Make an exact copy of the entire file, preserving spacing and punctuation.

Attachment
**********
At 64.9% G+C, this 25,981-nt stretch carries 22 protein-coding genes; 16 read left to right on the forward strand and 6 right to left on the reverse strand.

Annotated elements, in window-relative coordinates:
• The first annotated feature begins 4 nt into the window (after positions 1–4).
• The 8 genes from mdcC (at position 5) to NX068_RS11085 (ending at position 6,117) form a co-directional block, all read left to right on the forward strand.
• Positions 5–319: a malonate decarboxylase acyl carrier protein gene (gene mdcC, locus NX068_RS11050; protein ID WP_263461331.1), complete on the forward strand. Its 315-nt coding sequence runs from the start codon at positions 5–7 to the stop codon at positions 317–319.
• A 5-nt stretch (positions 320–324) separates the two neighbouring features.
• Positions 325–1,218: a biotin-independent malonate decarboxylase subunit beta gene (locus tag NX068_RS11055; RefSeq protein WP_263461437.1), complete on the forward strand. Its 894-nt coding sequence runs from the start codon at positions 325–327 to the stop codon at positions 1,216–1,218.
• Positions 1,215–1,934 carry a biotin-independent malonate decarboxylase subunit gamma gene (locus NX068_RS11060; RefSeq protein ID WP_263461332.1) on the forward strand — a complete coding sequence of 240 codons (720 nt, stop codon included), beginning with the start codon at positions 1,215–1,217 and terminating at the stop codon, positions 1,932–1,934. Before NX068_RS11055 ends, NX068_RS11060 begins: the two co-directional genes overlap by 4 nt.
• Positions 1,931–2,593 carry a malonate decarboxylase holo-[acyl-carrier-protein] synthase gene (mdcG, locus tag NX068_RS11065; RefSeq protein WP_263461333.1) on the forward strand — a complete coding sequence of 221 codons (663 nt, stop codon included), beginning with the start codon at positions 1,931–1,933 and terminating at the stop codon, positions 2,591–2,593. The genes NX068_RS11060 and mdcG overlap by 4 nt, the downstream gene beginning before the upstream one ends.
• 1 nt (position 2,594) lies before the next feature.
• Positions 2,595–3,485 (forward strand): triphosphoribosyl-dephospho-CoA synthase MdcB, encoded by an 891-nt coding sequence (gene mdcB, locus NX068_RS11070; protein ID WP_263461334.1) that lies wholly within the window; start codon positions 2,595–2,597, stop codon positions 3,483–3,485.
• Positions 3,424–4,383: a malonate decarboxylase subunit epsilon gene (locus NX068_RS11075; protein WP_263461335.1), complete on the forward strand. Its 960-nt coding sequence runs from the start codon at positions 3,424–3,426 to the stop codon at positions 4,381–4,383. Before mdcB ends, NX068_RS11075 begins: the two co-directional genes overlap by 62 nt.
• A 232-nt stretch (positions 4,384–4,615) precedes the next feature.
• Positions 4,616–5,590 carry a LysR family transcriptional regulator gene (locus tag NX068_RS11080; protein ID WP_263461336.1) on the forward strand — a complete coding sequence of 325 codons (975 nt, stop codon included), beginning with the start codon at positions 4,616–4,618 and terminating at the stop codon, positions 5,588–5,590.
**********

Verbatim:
At 64.9% G+C, this 25,981-nt stretch carries 22 protein-coding genes; 16 read left to right on the forward strand and 6 right to left on the reverse strand.

Annotated elements, in window-relative coordinates:
• The first annotated feature begins 4 nt into the window (after positions 1–4).
• The 8 genes from mdcC (at position 5) to NX068_RS11085 (ending at position 6,117) form a co-directional block, all read left to right on the forward strand.
• Positions 5–319: a malonate decarboxylase acyl carrier protein gene (gene mdcC, locus NX068_RS11050; protein ID WP_263461331.1), complete on the forward strand. Its 315-nt coding sequence runs from the start codon at positions 5–7 to the stop codon at positions 317–319.
• A 5-nt stretch (positions 320–324) separates the two neighbouring features.
• Positions 325–1,218: a biotin-independent malonate decarboxylase subunit beta gene (locus tag NX068_RS11055; RefSeq protein WP_263461437.1), complete on the forward strand. Its 894-nt coding sequence runs from the start codon at positions 325–327 to the stop codon at positions 1,216–1,218.
• Positions 1,215–1,934 carry a biotin-independent malonate decarboxylase subunit gamma gene (locus NX068_RS11060; RefSeq protein ID WP_263461332.1) on the forward strand — a complete coding sequence of 240 codons (720 nt, stop codon included), beginning with the start codon at positions 1,215–1,217 and terminating at the stop codon, positions 1,932–1,934. Before NX068_RS11055 ends, NX068_RS11060 begins: the two co-directional genes overlap by 4 nt.
• Positions 1,931–2,593 carry a malonate decarboxylase holo-[acyl-carrier-protein] synthase gene (mdcG, locus tag NX068_RS11065; RefSeq protein WP_263461333.1) on the forward strand — a complete coding sequence of 221 codons (663 nt, stop codon included), beginning with the start codon at positions 1,931–1,933 and terminating at the stop codon, positions 2,591–2,593. The genes NX068_RS11060 and mdcG overlap by 4 nt, the downstream gene beginning before the upstream one ends.
• 1 nt (position 2,594) lies before the next feature.
• Positions 2,595–3,485 (forward strand): triphosphoribosyl-dephospho-CoA synthase MdcB, encoded by an 891-nt coding sequence (gene mdcB, locus NX068_RS11070; protein ID WP_263461334.1) that lies wholly within the window; start codon positions 2,595–2,597, stop codon positions 3,483–3,485.
• Positions 3,424–4,383: a malonate decarboxylase subunit epsilon gene (locus NX068_RS11075; protein WP_263461335.1), complete on the forward strand. Its 960-nt coding sequence runs from the start codon at positions 3,424–3,426 to the stop codon at positions 4,381–4,383. Before mdcB ends, NX068_RS11075 begins: the two co-directional genes overlap by 62 nt.
• A 232-nt stretch (positions 4,384–4,615) precedes the next feature.
• Positions 4,616–5,590 carry a LysR family transcriptional regulator gene (locus tag NX068_RS11080; protein ID WP_263461336.1) on the forward strand — a complete coding sequence of 325 codons (975 nt, stop codon included), beginning with the start codon at positions 4,616–4,618 and terminating at the stop codon, positions 5,588–5,590.